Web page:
Apple Revs Up Mac Pro Desktops, Xserves

Apple Revs Up Mac Pro Desktops, Xserves

In an unusual move, Apple has preempted itself at next week’s Macworld Expo in San Francisco by announcing updates to its most powerful computer offerings: the top-of-the-line Mac Pro desktop, and its rack-based Xserve servers. And for folks who appreciate raw power, the new machines do not disappoint, offering eight processor cores on two Intel Xeon 5400 series CPUs running at up to 3.2 GHz, and a new architecture designed to offer up to twice the performance of their predecessors.

"The new Mac Pro is the fastest Mac we’ve ever made," said Apple’s senior VP of product marketing Philip Schiller, in a statement. "With 3.2 GHz 8-core Xeon processing, a 1600 MHz front side bus and 800 MHz memory, the new Mac Pro uses the fastest Intel Xeon architecture on the market."

The new Mac Pro’s also feature an ATI Radeon 2600 XT graphics card with 256 MB of video memory, and a new PCI Express 2.0 graphics slot that can support heftier cards like the Nvidia GeForce 8800GT or Quadro FX 5600. In total, the systems can support up to four graphics cards and drive up to eight 30-inch displays…which ought to be enough pixels for even the fussiest video editors. The systems also feature four internal drive bays (SATA) with optional 15,000 rpm drives available and support for RAID configurations. The systems offer 5 USB 2.0 ports, two FireWire 400 ports, two FireWire 800 ports, and dual gigabit Ethernet. The systems ship with 2 GB of RAM, but can be configured with up to 32 GB; of course, the systems ship with 802.11n Wi-Fi and Bluetooth wireless networking. Prices on the new Mac Pros start at $2,799, but escalate quickly: just configuring a system with the 3.2 GHz processors rather than the default 2.8 GHz CPUs bumps customers to $4,399, although a single-processor (four core) version is also offered for $2,299.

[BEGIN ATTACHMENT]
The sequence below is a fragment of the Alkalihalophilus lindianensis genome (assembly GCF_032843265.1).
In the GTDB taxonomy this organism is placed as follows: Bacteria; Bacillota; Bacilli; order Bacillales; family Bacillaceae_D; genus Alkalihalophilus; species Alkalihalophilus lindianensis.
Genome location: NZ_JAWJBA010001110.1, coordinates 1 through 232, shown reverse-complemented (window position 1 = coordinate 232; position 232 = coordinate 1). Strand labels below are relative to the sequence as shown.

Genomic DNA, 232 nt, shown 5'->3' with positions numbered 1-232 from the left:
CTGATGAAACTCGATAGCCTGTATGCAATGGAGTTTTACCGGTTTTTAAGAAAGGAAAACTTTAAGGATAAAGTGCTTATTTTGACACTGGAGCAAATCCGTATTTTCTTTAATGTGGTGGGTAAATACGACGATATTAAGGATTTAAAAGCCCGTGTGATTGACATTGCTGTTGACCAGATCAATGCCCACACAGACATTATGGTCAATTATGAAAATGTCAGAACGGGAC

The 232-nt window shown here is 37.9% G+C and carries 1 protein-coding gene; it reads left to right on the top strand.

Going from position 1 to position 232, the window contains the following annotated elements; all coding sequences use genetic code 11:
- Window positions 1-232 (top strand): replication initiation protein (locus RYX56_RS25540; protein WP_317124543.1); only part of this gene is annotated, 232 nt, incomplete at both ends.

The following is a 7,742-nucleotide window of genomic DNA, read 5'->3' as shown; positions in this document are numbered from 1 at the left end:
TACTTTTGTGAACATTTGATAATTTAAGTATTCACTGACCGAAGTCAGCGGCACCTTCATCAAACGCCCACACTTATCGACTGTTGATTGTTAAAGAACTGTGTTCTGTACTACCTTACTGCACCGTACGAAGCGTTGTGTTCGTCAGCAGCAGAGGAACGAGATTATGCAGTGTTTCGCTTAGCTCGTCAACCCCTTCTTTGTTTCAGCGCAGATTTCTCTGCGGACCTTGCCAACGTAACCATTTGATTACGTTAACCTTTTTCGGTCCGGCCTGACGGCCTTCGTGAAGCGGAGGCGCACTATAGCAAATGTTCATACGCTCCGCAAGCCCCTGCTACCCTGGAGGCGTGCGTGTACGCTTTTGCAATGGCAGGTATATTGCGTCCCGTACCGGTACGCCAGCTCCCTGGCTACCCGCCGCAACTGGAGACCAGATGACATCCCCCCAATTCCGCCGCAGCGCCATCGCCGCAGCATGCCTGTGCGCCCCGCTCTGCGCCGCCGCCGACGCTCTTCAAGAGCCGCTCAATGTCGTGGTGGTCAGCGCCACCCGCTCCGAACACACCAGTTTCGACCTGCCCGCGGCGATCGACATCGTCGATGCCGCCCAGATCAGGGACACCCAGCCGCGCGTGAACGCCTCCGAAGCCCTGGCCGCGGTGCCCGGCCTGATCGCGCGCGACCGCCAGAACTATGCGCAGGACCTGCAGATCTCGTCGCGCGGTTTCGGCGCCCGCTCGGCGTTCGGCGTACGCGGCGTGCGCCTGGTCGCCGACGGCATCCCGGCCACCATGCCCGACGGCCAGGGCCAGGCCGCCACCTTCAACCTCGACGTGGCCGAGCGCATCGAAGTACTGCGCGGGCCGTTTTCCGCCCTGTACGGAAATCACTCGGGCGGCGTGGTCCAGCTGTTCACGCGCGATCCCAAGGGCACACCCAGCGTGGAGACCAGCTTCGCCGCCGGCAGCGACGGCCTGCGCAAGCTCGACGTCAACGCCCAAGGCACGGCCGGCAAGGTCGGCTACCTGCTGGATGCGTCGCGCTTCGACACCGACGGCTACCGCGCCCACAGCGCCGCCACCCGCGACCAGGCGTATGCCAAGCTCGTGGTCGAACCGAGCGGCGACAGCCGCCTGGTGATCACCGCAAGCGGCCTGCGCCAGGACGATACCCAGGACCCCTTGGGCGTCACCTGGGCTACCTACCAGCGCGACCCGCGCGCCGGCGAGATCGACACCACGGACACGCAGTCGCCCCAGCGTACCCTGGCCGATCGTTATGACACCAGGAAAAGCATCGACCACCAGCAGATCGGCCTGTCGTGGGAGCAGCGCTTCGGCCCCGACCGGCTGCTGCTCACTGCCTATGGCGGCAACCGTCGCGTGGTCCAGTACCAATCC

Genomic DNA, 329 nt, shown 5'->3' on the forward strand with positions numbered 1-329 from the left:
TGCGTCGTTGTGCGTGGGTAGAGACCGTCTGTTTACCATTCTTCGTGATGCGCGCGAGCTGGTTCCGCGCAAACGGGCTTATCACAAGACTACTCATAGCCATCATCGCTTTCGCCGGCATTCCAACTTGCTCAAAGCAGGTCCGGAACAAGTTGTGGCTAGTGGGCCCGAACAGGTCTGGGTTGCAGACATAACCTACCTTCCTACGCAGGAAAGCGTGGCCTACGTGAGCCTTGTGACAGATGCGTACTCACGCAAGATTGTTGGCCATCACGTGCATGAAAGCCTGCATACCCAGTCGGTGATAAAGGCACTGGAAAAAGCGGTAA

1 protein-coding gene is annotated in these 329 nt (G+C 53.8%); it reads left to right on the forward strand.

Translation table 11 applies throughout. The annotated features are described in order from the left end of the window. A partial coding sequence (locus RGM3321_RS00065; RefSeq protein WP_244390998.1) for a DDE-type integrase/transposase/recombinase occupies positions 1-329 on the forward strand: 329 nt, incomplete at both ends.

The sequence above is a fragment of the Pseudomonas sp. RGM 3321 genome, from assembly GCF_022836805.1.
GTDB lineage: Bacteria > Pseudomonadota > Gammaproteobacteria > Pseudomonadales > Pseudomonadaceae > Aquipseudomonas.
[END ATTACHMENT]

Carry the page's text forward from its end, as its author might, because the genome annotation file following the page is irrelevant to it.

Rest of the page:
Apple also revved up its Xserve rack-based server line, jumping to eight processor cores with two 3 GHz Intel Xeon CPUs, two PCI Express expansion slots (for supporting things like 10Gb Ethernet and multichannel fibre), and support for up to 3 TB of internal storage. The Xserves also now include integrated graphics to support up to a 23-inch display, and include a front-facing USB port so administrators don’t have to crawl behind the machine to attach a keyboard or USB storage. A build-to-order option that will be welcome to many administrators is a 750 Watt redundant power supply. Prices start at $2,999.

Of course, Apple’s decision to announce these machines before Macworld Expo is drawing lots of commentary. Overall, the decision probably boils down to sexiness: while these machines pack a lot of punch, they’re the kinds of things that make consumers’ eyes glaze over when trotted out in front of a worldwide audience during Steve Jobs’ Expo keynote. Apple would rather use that spotlight to highlight appealing, consumer-friendly new products and services—now that these boring old computers. After all, it’s not "Apple Computer" anymore, it’s just Apple.

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